On March 25, the Supreme Court of Pennsylvania issued an opinion in a case called Brady v. Urbas holding that evidence of consent to a surgery could be used in a prejudicial way to insinuate that consent to the procedure amounted to consent to risks of negligence.
As Max Kennerly explains in his comment about the case, defendant doctors often try "to make a big fuss about the “risks of the procedure” that were disclosed to the patient. The argument is irrelevant and prejudicial: obviously, the patient didn’t consent to the risk of negligent treatment; rather, the patient consented to the risks of the procedure if it was done properly. But the defendants always raise it anyway, mostly to confuse the jury into thinking that the patient accepted this “risk” when they went in."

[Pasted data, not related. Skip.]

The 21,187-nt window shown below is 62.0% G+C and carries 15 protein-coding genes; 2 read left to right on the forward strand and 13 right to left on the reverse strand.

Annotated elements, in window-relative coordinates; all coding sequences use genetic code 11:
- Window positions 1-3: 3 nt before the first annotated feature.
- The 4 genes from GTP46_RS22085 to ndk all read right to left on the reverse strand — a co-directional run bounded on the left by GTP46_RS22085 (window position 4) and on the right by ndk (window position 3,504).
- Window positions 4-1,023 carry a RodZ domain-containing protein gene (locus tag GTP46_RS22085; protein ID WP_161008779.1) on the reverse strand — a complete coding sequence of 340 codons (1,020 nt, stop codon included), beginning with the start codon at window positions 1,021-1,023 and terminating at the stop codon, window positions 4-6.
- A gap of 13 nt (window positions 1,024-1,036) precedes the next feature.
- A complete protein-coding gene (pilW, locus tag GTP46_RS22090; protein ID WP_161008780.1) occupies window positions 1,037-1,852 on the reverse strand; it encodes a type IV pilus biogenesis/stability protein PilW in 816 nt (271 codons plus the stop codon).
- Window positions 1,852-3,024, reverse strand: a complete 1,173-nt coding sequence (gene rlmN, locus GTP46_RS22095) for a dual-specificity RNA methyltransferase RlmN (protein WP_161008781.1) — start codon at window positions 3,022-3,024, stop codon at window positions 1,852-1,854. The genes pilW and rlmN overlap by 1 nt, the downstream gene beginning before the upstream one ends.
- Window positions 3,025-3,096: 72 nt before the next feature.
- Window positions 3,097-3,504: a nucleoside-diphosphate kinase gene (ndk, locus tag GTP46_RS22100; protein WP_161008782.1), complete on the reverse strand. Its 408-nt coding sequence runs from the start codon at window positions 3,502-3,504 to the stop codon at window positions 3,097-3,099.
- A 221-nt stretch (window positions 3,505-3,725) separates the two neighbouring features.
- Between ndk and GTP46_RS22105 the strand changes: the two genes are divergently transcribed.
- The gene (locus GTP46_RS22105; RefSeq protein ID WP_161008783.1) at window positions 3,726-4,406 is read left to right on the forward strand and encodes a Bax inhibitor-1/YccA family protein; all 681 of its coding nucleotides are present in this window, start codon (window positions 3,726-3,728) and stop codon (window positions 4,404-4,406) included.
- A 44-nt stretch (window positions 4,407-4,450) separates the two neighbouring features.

In Brady, the court agreed and, for that reason, decided that the evidence related to the consent to the procedure is irrelevant in cases of medical malpractice, other that those cases in which the claim is based on lack of informed consent. Obviously, in those cases, the evidence of consent is not only relevant but critical.
The TortsProf has more on the story here. Professional Liability Matters has more here.